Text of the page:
Recent studies showed that climate changes shape species distribution and could cause range shifts in the flyway level of the species. Here, we demonstrated changes in species habitat selection as a response to weather severity in twelve most abundant wintering waterbird species with prevailing increase in numbers during three investigated periods (1972–1978, 1987–1993 and 2003–2009). We used wintering waterbird counts from 93 sites throughout the Czech Republic from mid-January term as the coldest period of winter when the effect of thermoregulation on wintering waterbirds distribution is most apparent. We recorded no significant changes in weather severity in three investigated periods in our study area, and hence we considered the effect of preference of cold weather refuge sites, i.e. habitats which can reduce negative effect of cold weather (running waters, urban area and extensive water surface area). We found prevailing effect of weather severity in the first period what may show thermoregulatory effects being expressed by weather severity on species habitat selection in the next period in six of the twelve investigated species (Mute Swan Cygnus olor, Common Pochard Aythya ferina, Tufted Duck Aythya fuligula, Little Grebe Tachybaptus ruficollis, Common Moorhen Gallinula chloropus and Common Coot Fulica atra). In the face of recent climate change and in spite of the increasing importance of wetlands in the Czech Republic for wintering waterbirds, the suitability of these sites for wintering is likely temperature-dependent. Thus, the preference of cold weather refuges reducing the effect of winter harshness becomes important in individual species.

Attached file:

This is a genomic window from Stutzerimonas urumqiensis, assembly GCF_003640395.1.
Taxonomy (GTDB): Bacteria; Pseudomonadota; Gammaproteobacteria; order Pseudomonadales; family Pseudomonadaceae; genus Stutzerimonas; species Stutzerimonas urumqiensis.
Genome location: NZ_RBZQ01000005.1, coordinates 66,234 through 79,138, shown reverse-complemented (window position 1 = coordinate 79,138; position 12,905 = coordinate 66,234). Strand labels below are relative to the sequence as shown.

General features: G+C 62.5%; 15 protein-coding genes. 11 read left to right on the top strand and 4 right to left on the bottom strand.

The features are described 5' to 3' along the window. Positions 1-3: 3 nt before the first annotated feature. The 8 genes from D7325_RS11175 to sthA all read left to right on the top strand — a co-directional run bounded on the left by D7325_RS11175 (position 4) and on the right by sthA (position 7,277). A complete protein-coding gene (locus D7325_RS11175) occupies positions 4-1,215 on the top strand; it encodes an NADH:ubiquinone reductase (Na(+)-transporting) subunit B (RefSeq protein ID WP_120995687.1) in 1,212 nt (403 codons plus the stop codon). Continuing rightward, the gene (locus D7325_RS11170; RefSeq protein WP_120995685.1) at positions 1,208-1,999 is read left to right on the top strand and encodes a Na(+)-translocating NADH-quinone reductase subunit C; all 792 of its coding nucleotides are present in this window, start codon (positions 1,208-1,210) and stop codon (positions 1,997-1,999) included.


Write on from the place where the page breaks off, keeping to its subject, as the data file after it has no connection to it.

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Vol. 50 • No. 2